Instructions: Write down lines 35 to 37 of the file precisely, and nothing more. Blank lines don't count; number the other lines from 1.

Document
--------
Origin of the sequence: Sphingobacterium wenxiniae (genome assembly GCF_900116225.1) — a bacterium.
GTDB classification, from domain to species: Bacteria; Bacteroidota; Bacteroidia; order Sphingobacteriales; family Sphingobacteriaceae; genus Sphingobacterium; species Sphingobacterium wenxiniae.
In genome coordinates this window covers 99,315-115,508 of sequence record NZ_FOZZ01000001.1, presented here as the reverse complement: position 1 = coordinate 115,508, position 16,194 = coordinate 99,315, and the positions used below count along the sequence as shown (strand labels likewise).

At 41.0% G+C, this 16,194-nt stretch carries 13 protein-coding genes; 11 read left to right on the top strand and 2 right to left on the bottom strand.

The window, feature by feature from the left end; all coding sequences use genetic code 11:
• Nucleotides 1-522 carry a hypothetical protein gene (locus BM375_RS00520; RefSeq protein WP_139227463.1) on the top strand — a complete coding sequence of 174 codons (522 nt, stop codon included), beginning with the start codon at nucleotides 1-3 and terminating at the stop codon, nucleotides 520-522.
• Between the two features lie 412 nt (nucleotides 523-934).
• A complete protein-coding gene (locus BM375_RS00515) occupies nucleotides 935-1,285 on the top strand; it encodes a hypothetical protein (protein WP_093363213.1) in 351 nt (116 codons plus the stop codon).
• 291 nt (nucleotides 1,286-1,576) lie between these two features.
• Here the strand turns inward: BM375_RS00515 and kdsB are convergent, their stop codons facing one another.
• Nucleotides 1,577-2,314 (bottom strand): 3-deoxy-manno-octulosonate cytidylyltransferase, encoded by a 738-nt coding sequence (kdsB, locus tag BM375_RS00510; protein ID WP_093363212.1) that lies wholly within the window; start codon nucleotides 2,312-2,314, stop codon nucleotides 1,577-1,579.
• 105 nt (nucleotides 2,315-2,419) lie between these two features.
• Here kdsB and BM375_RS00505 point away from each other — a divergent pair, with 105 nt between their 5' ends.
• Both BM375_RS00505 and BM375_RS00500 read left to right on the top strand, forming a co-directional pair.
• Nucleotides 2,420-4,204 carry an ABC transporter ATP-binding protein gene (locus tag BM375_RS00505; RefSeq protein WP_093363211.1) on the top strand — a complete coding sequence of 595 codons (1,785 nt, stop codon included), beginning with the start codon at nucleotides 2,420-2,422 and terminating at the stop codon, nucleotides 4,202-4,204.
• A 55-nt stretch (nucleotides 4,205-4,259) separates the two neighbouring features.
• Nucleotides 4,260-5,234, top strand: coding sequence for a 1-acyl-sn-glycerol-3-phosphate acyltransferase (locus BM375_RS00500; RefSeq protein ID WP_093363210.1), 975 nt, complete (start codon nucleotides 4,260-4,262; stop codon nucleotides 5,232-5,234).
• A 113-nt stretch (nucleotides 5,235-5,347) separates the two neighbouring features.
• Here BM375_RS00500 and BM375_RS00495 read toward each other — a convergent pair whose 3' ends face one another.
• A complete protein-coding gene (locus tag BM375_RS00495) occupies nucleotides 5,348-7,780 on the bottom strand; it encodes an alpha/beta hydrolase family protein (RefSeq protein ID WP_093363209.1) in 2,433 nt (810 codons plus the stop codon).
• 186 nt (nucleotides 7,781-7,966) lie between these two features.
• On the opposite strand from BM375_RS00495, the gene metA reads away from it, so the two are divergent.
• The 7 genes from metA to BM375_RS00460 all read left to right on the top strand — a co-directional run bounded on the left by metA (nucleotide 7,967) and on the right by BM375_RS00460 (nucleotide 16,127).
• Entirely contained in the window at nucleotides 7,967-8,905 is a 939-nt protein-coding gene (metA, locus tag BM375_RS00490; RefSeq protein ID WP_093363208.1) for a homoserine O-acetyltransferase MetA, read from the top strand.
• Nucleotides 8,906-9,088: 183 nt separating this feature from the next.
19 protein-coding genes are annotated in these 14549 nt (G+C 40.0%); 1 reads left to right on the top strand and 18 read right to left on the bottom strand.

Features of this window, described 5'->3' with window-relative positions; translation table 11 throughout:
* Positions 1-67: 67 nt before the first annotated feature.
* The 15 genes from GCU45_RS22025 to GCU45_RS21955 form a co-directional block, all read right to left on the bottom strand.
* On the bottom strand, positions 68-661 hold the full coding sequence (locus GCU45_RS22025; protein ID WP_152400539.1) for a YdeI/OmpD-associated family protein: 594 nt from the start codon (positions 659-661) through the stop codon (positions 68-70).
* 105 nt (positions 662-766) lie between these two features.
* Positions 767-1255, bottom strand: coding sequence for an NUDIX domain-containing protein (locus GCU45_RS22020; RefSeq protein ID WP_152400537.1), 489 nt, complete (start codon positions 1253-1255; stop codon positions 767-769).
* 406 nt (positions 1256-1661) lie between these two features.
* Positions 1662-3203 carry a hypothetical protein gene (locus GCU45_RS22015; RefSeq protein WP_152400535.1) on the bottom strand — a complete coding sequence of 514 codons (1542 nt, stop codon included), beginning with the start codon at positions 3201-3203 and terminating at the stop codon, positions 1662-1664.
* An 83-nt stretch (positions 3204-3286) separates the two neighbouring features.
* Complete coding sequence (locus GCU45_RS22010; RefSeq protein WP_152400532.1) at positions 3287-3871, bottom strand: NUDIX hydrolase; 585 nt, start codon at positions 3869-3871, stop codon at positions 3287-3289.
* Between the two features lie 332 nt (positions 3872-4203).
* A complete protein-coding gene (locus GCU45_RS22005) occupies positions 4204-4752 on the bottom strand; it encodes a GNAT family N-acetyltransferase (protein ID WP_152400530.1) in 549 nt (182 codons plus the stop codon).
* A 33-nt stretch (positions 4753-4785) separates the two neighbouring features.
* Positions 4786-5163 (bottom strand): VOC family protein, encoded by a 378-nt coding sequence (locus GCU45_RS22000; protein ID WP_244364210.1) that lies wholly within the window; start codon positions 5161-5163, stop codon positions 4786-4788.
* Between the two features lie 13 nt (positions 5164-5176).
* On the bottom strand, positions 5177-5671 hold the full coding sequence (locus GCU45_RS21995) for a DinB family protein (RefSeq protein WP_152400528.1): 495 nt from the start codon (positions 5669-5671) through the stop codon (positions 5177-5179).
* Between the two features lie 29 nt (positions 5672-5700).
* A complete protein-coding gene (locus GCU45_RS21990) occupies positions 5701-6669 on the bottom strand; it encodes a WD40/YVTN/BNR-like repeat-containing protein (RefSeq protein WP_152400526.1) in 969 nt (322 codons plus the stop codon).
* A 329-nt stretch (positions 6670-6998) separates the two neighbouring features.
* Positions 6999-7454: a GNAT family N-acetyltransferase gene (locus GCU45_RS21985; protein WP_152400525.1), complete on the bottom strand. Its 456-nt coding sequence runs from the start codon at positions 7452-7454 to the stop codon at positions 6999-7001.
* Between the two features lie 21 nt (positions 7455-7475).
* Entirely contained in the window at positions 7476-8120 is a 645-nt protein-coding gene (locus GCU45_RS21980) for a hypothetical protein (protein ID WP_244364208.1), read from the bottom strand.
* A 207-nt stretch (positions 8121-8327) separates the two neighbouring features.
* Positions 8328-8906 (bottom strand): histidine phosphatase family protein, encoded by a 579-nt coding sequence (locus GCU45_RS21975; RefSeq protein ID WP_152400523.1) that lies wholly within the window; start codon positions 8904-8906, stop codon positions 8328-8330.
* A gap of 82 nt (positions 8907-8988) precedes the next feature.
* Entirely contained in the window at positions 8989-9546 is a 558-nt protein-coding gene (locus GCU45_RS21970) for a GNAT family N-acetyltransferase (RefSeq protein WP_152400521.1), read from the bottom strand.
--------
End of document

* An 83-nt stretch (positions 3204-3286) separates the two neighbouring features.
* Complete coding sequence (locus GCU45_RS22010; RefSeq protein WP_152400532.1) at positions 3287-3871, bottom strand: NUDIX hydrolase; 585 nt, start codon at positions 3869-3871, stop codon at positions 3287-3289.
* Between the two features lie 332 nt (positions 3872-4203).